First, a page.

Advertisement

UpDate 2018: Kupferspirale, Kupferkette, Kupferperlen-Ball

  • Allessandra Tramontana
Die Mädchensprechstunde
  • 5 Downloads

Das Konzept der intrauterinen Kontrazeption ist seit einem Jahrhundert immer das gleiche und trotzdem immer anders. Das Prinzip ist die lokale Verhütung in der Gebärmutter, allerdings mit immer anderen Mechanismen, in immer anderer Form und unter immer anderem Namen. 1909: Der Beginn der IUC (intrauterine contraception) als seidener Faden [1]. 1923: Die ersten Erfolge mit dem IUP (Intrauterinpessar) als Silberring [2]. 1958: Die Spirale als IUD (intrauterine device) erstmals aus Plastik. 1971: Das erste IUD umwickelt mit Kupferdraht. 1988: GyneFix®, das frameless IUD mit besserer Anpassungsfähigkeit [3]. 2014: Der IUB (Intrauterinball) mit Formgedächtnis [4]. Ob Seide, Plastik, Silber oder Gold – die Spirale ist seit 100 Jahren im Einsatz und hat sich aus Kupfer bis heute durchgesetzt.

UpDate 2018

Stetige Forschung, erweitertes Anwenderspektrum und neue Technik garantieren mit Sicherheit auch noch die nächsten 100 Jahre der intrauterinen Kontrazeption und fördern dabei den...

UpDate 2018: Intrauterine Copper Contraceptive Devices

Notes

Einhaltung ethischer Richtlinien

Interessenkonflikt

A. Tramontana gibt an, dass kein Interessenkonflikt besteht.

Dieser Beitrag beinhaltet keine von den Autoren durchgeführten Studien an Menschen oder Tieren.

Literatur

  1. 1.
    Richter R (1909) Ein Mittel zur Verhütung der Konzeption. Dtsch Med Wochenschr 35:1525CrossRefGoogle Scholar
  2. 2.
    Pust K (1923) Ein brauchbarer Frauenschutz. Dtsch Med Wochenschr 49:952Google Scholar
  3. 3.
    Wildemeersch D, van der Pas H, Thiery M et al (1988) The Copper-Fix (Cu-Fix): a new concept in IUD technology. Adv Contracept 4(3):197–205CrossRefPubMedGoogle Scholar
  4. 4.
    Baram I, Weinstein A, Trussell J (2014) The IUB, a newly invented IUD: a brief report. Contraception 89(2):139–141CrossRefPubMedGoogle Scholar
  5. 5.
    Anteby E, Revel A, Ben-Chetrit A et al (1993) Intrauterine device failure: relation to its location within the uterine cavity. Obstet Gynecol 81(1):112–114PubMedGoogle Scholar
  6. 6.
    O’Brien PA, Kulier R, Helmerhorst FM et al (2008) Copper-containing, framed intrauterine devices for contraception: a systematic review of randomized controlled trials. Contraception 77(5):318–327CrossRefPubMedGoogle Scholar
  7. 7.
    De la Cruz D, Cruz A, Arteaga M, Castillo L, Tovalin H (2005) Blood copper levels in Mexican users of the T380A IUD. Contraception 72(2):122–125CrossRefPubMedGoogle Scholar
  8. 8.
    Hostynek JJ, Maibach HI (2004) Copper hypersensitivity: dermatologic aspects. Dermatol Ther 17(4):328–333CrossRefPubMedGoogle Scholar
  9. 9.
    WHO Scientific Group on the Mechanism of Action Safety and Efficacy of Intrauterine Devices & World Health Organization (1987) Mechanism of action, safety and efficacy of intrauterine devices. Report of a WHO Scientific Group. World Health Organization technical report series, Bd. 753, S 1–91Google Scholar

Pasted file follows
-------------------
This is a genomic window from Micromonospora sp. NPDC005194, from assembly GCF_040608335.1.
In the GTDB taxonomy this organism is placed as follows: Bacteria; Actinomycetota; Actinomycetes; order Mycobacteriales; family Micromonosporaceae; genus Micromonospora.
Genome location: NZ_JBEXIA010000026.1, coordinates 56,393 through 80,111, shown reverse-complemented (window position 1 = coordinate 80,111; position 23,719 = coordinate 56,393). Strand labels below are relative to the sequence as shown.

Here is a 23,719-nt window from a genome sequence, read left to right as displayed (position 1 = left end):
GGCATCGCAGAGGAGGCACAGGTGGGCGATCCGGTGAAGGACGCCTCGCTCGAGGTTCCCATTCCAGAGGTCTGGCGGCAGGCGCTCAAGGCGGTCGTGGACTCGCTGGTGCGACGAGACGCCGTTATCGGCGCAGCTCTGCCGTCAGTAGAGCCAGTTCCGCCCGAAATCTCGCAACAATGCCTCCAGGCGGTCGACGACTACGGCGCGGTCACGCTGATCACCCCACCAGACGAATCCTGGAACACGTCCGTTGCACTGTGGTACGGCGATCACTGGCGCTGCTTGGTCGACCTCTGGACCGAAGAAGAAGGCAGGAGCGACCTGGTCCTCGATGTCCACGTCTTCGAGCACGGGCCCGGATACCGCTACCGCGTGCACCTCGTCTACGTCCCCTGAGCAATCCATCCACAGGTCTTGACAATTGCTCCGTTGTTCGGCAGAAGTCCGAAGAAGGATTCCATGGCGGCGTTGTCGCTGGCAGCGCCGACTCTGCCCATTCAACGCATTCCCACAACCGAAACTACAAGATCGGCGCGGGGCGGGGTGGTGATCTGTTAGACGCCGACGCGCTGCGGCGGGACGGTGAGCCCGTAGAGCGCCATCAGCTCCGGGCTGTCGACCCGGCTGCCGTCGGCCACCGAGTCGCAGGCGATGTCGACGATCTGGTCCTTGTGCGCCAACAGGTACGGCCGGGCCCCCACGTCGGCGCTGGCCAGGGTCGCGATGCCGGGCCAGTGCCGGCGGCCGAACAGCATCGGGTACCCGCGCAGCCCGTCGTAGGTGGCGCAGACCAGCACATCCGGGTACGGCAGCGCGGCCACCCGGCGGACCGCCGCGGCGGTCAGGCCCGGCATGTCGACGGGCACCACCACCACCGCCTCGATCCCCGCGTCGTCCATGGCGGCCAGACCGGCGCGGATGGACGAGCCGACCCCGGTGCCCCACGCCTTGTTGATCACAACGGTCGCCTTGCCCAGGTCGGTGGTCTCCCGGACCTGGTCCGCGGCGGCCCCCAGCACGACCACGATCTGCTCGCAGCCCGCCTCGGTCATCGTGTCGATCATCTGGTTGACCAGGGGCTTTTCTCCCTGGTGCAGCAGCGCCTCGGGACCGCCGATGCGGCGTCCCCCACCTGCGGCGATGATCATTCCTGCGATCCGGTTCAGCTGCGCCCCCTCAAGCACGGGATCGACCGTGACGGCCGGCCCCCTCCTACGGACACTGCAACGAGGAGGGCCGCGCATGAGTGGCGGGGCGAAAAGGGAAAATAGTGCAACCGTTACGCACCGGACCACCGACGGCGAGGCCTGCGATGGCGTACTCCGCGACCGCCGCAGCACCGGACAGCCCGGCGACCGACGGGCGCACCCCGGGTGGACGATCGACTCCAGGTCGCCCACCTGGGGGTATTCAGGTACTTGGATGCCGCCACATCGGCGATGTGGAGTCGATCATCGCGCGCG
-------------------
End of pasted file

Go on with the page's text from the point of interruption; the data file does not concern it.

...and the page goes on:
10. 10.
    Sagiroglu N (1971) Phagocytosis of spermatozoa in the uterine cavity of woman using intrauterine device. Int J Fertil 16(1):1–14PubMedGoogle Scholar
  11. 11.
    Ammala M, Nyman T, Strengell L, Rutanen EM (1995) Effect of intrauterine contraceptive devices on cytokine messenger ribonucleic acid expression in the human endometrium. Fertil Steril 63(4):773–778CrossRefPubMedGoogle Scholar
  12. 12.
    Tetrault AM, Richman SM, Fei X, Taylor HS (2009) Decreased endometrial HOXA10 expression associated with use of the copper intrauterine device. Fertil Steril 92(6):1820–1824CrossRefPubMedGoogle Scholar
  13. 13.
    Alvarez F, Brache V, Fernandez E et al (1988) New insights on the mode of action of intrauterine contraceptive devices in women. Fertil Steril 49(5):768–773CrossRefPubMedGoogle Scholar
  14. 14.
    Ortiz ME, Croxatto HB, Bardin CW (1996) Mechanisms of action of intrauterine devices. Obstet Gynecol Surv 51(12 Suppl):S42–S51CrossRefPubMedGoogle Scholar
  15. 15.
    Seleem S, Hills FA, Salem HT et al (1996) Mechanism of action of the intrauterine contraceptive device: evidence for a specific biochemical deficiency in the endometrium. Hum Reprod 11(6):1220–1222CrossRefPubMedGoogle Scholar
  16. 16.
    Patai K, Szilagyi G, Noszal B, Szentmariay I (2003) Local tissue effects of copper-containing intrauterine devices. Fertil Steril 80(5):1281–1283CrossRefPubMedGoogle Scholar
  17. 17.
    Rivera R, Yacobson I, Grimes D (1999) The mechanism of action of hormonal contraceptives and intrauterine contraceptive devices. Am J Obstet Gynecol 181(5 Pt 1):1263–1269CrossRefPubMedGoogle Scholar
  18. 18.
    Rabe T, Bruckner C (2010) Gemeinsame Stellungnahme der Deutschen Gesellschaft für Gynäkologische Endokrinologie und Fortpflanzungsmedizin in Zusammenarbeit mit dem Berufsverband der FrauenärzteGoogle Scholar
  19. 19.
    Guleria K, Agarwal N, Mishra K et al (2004) Evaluation of endometrial steroid receptors and cell mitotic activity in women using copper intrauterine device: Can Cu-T prevent endometrial cancer? J Obstet Gynaecol Res 30(3):181–187CrossRefPubMedGoogle Scholar